This week: Facebook has some new goodies, Pinterest reaches a new milestone, and Google makes it easy for you to split-test AMP landing pages.
Here’s what happened this week in digital marketing.
Facebook Beta Testing Stories Ads
Facebook is one step closer to launching Stories ads.
In an email to members of its Marketing Partner network, the social media giant said that Stories ads are moving into the beta phase. The company also gave the green light to clients who want to launch ad campaigns.
Facebook claims that Stories are being viewed by 150 million users. That pales in comparison to Instagram where 400 million people are viewing Stories.
In May, Facebook began testing Stories ads in the U.S., Mexico, and Brazil. Until now, only a limited number of advertisers had access to the new ad format.
Facebook Gives Advertisers More Control Over Where Instant Article, In-Stream Video Ads Appear
Good news if you’re concerned about your Facebook ads running alongside offensive content. The social media giant is extending placement reporting for both Instant Articles and in-stream video ads.
That gives you the opportunity to preemptively block publishers from showing your ads.
Here’s how it works: Facebook will show you a list of publishers who are monetizing content on the platform. You can go down that list and exclude any publishers that you don’t want running your ads.
Additionally, advertisers can download delivery reports to see where ads already appeared. They can add exclusions from that list as well.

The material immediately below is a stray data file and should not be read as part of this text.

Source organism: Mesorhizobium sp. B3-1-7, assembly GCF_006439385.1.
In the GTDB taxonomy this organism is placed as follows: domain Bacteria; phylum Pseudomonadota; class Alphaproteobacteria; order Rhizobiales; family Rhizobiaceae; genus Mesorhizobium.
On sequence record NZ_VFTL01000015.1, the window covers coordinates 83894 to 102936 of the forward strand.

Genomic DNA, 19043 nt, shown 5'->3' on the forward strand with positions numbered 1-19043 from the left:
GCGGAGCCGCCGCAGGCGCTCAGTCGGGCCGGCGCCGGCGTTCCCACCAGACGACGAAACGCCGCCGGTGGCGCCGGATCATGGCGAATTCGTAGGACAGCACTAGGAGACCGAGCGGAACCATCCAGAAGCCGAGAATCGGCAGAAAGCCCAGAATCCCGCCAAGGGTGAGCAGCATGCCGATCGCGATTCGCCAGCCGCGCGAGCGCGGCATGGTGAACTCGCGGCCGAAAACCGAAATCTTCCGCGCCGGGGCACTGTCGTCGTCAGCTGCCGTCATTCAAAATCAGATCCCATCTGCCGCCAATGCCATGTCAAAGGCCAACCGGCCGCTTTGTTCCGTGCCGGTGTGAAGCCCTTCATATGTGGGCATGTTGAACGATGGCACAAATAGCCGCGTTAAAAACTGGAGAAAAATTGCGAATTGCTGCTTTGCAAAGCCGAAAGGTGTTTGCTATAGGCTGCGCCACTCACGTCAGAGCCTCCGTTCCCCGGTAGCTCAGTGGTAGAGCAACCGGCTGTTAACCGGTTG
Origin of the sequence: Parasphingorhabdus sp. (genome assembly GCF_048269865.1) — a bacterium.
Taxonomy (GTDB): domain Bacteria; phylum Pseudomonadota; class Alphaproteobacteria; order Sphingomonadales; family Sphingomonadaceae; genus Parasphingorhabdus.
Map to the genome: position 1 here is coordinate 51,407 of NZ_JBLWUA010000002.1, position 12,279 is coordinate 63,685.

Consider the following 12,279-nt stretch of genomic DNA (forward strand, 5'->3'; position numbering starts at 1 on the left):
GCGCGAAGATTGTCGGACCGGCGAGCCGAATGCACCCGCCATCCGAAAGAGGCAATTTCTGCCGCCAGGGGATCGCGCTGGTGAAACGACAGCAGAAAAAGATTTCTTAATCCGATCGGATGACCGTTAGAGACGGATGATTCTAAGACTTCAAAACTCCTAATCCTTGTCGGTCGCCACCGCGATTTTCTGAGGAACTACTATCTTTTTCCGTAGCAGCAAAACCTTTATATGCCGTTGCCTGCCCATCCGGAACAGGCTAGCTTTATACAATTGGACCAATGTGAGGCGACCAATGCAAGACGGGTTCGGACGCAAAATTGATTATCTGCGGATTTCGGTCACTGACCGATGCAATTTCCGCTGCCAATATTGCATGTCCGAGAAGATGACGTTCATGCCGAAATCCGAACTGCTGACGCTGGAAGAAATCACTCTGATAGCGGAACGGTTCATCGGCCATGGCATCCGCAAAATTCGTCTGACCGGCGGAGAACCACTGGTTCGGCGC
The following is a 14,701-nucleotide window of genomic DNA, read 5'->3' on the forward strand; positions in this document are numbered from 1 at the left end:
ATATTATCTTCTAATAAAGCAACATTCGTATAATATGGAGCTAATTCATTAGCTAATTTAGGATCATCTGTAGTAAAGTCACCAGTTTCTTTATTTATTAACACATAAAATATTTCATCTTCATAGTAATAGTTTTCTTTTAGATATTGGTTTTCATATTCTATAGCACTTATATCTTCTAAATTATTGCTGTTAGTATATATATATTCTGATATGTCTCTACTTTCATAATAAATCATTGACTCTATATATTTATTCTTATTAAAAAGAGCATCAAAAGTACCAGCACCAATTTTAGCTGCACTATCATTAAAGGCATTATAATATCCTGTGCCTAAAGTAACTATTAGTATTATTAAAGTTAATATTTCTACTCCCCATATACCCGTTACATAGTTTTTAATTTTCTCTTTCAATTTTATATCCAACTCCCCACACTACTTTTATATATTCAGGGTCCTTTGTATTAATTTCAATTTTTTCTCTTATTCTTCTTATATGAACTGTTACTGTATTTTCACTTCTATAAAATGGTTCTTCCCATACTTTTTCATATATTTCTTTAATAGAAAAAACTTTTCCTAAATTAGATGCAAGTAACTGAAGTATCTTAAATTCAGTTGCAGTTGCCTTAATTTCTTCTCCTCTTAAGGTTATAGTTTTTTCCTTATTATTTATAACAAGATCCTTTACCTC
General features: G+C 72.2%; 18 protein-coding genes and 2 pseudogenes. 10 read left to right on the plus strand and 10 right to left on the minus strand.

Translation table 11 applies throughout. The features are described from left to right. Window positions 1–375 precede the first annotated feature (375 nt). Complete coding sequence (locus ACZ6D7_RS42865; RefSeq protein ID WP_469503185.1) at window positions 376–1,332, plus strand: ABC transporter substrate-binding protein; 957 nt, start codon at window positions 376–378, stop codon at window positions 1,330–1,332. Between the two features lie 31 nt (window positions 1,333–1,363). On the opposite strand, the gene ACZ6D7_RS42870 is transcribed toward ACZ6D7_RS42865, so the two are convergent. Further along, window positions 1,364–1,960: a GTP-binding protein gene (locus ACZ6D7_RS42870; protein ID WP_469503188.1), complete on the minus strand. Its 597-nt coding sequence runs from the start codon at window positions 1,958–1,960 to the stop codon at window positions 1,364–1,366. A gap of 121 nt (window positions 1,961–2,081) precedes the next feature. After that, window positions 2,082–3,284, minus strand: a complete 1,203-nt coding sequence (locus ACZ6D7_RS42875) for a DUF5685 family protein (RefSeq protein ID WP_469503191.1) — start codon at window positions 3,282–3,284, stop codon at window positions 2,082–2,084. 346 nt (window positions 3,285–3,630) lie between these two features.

“The people and businesses that use Facebook deserve a safe environment to share and connect,” said Carolyn Everson, Vice President of Global Marketing. “We’ve been working with advertisers to build more controls and we’re taking another step forward today. Now all advertisers, from global brands to local businesses, will have access to comprehensive publisher lists and delivery reports to better control where their ads appear.”
Facebook Renames Canvas Ads and Gives Them Pixel Capabilities
Facebook is renaming Canvas Ads to Instant Experience Ads.
It’s a branding thing. The word “canvas” didn’t really communicate what the ads were about.
If you’re unfamiliar with the ad format formerly known as Canvas Ads, they’re advertisements that take up the entire screen. Effectively, they act as mini-websites within the Facebook platform.
There’s more to the change than just the naming, though. Facebook is also adding pixel support to Instant Experience Ads. That means any advertiser who uses the Facebook pixel on a website can re-engage with visitors using the ad format.
Marketers can also embed third-party pixels into Instant Experience ads so they can track analytics on their favorite tools.
Finally, Instant Experience ads also offer an Instant Form template that makes it easy for users to submit contact info.
Report: 47% of Smart Speaker Owners Use Their Devices to Shop
Here’s another report showing that smart speakers are an important part of e-commerce.
According to a survey by Adobe, 47% of people who own smart speakers use the devices for product searches and research.
Additionally, respondents also use smart speakers to:
- Create shopping lists (43%)
- Compare prices (32%)
- Research store info (28%)
- Check for sales (27%)
- Place orders for delivery (25%)
- Check the status of an order (22%)
- Reorder items they frequently buy (21%)
- Place orders for in-store pickup (17%)
Overall, 32% of those polled own a smart speaker. That’s up from 28% in January.
The survey also found that men were more likely to own smart speakers than women.
Pinterest Says It Has 250 Million Monthly Active Users
Pinterest has reached another new milestone.
This past week, the image-sharing site announced that it has 250 million monthly active users (MAUs).
“If Pinterest were a country, we’d be the fifth largest in the world!” said Jon Kaplan, the company’s head of global sales.
More than half of Pinterest users are located outside of the U.S. Also, 80% of new signups are from foreign countries.
The company also said that has 175 billion pins. That’s up 75% from last year.